And it turns out that the new job pays a high enough hourly wage that I don’t have to work full time to carry my financial weight in my partnership now that I don’t have a car. While I am working as an Executive Assistant, I make the highest wage in my career, equivalent to what I made as a manager with considerably more responsibility and stress in Humboldt (too much for one person really). And the position is virtual, so I mostly work from home. This is the benefit of tons of experience, living in a city, and working for a high end consulting firm. As for my benefits, Eros and I are going to get legally married sooner rather than later so that I can enroll on his benefits with UPS (which are ridiculously generous). We can’t afford the wedding we were planning in Humboldt, but we’re talking about the possibility of crowdfunding it and going with whatever comes our way.
My new work-life schedule is a dream come true. I have time to write and the brain space to work on my book. I have energy to exercise and make nutritious meals. I can have a slow morning with coffee and the interwebs, write my 1000 words between 8 & 11, work 11-3 mostly from my bed or my couch (with the flexibility to adjust hours as needed), take a walk or a swim after work, and have the energy to make a nutritious dinner for my partner who works a hard physical job and needs optimal nourishment. It’s ideal for my life needs – enough income for a simple and comfortable life with my partner, work where I feel valued and make a contribution, and the necessary time and energy spaciousness to work with the limitations of my chronic illness (rather than bully my body into submission at an office all day and have nothing left for creativity when I got home).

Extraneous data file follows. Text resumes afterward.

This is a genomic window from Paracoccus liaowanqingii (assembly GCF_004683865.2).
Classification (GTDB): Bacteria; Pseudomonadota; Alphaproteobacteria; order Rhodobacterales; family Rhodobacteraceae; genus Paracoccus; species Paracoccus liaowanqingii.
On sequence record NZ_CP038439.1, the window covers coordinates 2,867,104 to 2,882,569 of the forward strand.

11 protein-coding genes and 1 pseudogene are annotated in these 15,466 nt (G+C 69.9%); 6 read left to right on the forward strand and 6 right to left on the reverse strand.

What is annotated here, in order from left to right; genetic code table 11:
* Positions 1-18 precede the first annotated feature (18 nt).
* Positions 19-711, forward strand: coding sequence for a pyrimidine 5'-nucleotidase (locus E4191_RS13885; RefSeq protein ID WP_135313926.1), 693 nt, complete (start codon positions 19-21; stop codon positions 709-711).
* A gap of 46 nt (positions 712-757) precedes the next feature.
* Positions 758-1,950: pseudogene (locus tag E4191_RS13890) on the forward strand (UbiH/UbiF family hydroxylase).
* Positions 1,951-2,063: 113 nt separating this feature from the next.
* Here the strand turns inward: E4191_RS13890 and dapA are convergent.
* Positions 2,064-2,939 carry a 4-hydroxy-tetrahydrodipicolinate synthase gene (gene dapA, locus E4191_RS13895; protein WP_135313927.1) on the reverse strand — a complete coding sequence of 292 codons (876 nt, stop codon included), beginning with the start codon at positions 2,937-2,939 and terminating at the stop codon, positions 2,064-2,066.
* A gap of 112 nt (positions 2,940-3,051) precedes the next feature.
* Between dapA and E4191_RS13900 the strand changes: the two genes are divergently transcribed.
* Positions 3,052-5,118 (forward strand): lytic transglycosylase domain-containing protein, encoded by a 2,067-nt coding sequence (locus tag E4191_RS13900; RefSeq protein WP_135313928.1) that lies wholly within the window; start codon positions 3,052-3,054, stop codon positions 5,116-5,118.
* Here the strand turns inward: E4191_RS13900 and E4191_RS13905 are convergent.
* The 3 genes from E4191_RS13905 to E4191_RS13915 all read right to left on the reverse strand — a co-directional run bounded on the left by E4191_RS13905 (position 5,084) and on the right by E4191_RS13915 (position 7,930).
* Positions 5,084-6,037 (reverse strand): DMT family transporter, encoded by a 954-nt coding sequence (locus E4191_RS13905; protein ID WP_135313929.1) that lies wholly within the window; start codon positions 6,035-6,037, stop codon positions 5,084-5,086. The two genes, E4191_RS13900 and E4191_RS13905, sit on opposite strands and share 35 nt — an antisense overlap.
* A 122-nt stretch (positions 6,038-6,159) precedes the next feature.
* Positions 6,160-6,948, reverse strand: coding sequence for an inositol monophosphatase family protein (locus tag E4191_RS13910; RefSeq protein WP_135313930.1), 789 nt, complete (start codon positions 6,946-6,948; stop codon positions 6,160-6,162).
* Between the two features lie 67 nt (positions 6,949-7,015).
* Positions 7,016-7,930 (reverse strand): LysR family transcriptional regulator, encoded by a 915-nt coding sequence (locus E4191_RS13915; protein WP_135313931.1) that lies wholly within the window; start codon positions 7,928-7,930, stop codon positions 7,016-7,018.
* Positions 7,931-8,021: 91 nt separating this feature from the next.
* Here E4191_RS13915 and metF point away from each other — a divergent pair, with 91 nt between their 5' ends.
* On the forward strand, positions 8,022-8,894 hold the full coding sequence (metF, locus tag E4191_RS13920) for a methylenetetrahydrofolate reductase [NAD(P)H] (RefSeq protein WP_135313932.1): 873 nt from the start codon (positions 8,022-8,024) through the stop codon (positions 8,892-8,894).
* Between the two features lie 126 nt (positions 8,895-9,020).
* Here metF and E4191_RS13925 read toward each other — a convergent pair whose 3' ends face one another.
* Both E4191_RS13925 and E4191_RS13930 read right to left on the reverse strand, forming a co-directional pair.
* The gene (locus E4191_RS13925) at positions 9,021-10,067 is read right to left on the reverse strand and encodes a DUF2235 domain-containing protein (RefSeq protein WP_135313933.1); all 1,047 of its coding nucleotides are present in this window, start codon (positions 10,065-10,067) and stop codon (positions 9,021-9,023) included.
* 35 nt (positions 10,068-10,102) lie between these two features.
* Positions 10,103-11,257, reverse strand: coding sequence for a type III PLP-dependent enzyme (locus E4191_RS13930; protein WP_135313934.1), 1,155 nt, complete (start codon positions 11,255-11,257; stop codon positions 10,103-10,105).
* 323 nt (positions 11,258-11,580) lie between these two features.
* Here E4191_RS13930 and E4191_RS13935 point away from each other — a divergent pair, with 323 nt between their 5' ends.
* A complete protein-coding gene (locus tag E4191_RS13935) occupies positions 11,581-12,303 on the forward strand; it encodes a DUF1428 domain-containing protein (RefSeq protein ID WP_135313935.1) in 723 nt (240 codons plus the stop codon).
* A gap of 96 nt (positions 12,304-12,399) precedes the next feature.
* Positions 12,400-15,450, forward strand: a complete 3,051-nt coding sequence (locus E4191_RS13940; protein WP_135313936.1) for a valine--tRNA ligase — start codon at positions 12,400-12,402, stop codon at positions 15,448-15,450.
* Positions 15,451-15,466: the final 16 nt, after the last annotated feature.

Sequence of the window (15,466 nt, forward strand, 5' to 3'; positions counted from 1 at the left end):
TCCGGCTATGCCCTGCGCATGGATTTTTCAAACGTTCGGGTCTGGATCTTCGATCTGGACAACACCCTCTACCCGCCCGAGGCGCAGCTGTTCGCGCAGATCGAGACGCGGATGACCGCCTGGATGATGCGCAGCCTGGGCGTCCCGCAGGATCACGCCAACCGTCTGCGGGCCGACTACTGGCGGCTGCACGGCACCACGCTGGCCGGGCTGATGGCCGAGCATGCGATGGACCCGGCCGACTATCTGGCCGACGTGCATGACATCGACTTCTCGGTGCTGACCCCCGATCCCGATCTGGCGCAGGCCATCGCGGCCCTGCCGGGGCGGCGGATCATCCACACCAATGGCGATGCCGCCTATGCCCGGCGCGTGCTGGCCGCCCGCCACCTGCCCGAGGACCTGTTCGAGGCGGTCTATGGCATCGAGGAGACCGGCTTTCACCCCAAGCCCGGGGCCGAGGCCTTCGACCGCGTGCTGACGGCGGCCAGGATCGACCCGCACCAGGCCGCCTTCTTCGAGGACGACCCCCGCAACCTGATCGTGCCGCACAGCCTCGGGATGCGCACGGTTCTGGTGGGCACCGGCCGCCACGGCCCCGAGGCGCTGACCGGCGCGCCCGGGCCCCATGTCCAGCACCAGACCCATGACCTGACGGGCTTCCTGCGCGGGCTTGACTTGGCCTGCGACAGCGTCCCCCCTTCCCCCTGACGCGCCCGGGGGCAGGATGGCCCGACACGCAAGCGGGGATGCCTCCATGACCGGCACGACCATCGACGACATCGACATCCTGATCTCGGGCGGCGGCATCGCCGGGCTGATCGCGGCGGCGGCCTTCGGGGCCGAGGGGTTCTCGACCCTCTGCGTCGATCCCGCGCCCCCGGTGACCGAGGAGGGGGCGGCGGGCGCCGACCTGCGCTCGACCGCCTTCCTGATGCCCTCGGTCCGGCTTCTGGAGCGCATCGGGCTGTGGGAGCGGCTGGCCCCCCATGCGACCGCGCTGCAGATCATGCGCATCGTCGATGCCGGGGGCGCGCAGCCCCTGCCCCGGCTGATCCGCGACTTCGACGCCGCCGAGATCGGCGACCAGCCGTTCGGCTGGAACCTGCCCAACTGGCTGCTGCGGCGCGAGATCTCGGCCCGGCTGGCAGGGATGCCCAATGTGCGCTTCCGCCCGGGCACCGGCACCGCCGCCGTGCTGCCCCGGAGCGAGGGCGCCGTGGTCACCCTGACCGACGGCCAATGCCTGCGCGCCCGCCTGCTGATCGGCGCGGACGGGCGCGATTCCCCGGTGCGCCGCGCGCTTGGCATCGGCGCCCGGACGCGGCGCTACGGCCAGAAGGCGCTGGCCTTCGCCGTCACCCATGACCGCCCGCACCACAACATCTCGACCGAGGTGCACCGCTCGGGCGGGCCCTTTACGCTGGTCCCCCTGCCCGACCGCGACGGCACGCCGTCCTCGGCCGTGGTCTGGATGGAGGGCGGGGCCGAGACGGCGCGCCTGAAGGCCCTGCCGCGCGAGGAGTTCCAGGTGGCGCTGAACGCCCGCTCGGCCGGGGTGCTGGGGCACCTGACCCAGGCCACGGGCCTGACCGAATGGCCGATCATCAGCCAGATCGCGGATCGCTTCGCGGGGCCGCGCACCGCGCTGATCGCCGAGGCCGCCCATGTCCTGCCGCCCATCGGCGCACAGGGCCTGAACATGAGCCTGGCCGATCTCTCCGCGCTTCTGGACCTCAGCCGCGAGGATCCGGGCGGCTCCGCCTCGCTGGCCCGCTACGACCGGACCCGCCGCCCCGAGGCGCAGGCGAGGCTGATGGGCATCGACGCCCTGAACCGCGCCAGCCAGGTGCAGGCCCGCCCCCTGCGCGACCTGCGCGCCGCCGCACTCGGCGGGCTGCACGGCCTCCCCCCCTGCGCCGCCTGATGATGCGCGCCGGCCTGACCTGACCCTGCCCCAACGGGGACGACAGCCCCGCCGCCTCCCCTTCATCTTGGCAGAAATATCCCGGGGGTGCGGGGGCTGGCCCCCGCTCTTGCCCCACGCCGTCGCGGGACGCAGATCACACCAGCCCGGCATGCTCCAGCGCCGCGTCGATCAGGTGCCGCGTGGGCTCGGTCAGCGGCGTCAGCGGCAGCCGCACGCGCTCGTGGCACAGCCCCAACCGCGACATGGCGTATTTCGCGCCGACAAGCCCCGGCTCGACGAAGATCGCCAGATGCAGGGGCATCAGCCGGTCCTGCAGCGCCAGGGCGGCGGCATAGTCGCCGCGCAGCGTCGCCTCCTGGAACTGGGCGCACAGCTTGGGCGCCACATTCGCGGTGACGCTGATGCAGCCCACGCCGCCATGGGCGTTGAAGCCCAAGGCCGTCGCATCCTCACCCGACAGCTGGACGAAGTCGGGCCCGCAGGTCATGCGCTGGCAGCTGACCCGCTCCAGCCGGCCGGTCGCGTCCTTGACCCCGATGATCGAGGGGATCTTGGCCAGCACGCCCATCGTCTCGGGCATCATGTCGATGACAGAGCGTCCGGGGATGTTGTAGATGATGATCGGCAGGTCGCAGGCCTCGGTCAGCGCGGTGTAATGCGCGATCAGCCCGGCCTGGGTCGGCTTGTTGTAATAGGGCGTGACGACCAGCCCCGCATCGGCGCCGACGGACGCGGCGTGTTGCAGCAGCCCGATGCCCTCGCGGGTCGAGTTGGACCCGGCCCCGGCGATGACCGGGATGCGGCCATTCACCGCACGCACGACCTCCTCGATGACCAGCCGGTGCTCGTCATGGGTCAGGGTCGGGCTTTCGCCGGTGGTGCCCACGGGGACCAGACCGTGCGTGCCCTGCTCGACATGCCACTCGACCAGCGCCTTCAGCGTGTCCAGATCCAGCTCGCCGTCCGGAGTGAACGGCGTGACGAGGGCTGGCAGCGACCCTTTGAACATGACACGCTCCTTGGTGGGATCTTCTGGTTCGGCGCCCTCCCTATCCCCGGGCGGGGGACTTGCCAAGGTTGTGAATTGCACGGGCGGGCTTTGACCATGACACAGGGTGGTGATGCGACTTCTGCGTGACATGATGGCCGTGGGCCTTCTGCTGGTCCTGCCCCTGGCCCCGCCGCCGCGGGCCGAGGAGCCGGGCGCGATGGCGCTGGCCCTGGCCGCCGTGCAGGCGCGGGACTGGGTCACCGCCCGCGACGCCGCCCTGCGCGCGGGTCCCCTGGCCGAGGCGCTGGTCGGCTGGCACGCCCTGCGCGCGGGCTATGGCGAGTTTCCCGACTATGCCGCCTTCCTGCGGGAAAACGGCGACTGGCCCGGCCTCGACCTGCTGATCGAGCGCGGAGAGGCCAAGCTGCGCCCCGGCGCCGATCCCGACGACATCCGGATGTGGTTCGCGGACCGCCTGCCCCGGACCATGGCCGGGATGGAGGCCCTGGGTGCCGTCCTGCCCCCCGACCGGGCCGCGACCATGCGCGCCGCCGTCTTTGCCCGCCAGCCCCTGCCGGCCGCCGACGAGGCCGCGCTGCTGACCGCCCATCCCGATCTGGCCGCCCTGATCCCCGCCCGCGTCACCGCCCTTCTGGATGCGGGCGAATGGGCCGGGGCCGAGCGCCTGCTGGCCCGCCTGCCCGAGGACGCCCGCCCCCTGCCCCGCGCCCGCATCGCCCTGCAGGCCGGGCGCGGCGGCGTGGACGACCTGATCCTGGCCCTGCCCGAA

I am about to turn 43. I became a single mother at 17. That is 25 years of schooling and working full-time to survive, working to give my kids the best I possibly could, working to support an ex-husband who refused to work for years, working to support a partner who needs to invest in his career, working to support a chosen family, working despite a chronic illness that causes me pain every day, always working to increase my value so I could increase my salary, relentlessly working because it is my nature to do what is needed to support myself and my people without question.
In my world, this spaciousness is a fucking miracle. And it’s scary. No more excuses. I have a lot of work to do if I want to be a successful author and entrepreneur of some kind. It’s not like I get to spend the new 5+ hours I have a day (if you include commute) sitting on my behind wasting time. This is just a stepping stone. I have to bring my new dreams to life with writing and research, building relationships, and face the vulnerability putting my vision out there. There’s a whole new world for me where I get to share my ideas and make a contribution on my own terms, collaborating with people who resonate with my values, but it’s going to take working harder than I ever have before. No more restrictions or limitations means I get to be as big as I want to, dream as big as I please. and bring new possibilities into the world. That doesn’t happen without serious commitment, motivation, and confidence in who I am and what I see. I believe I’m finally ready.
I’m done with people telling me no because it doesn’t fit their limited vision.
I’m done giving my life to build other people’s dreams.
It’s my turn.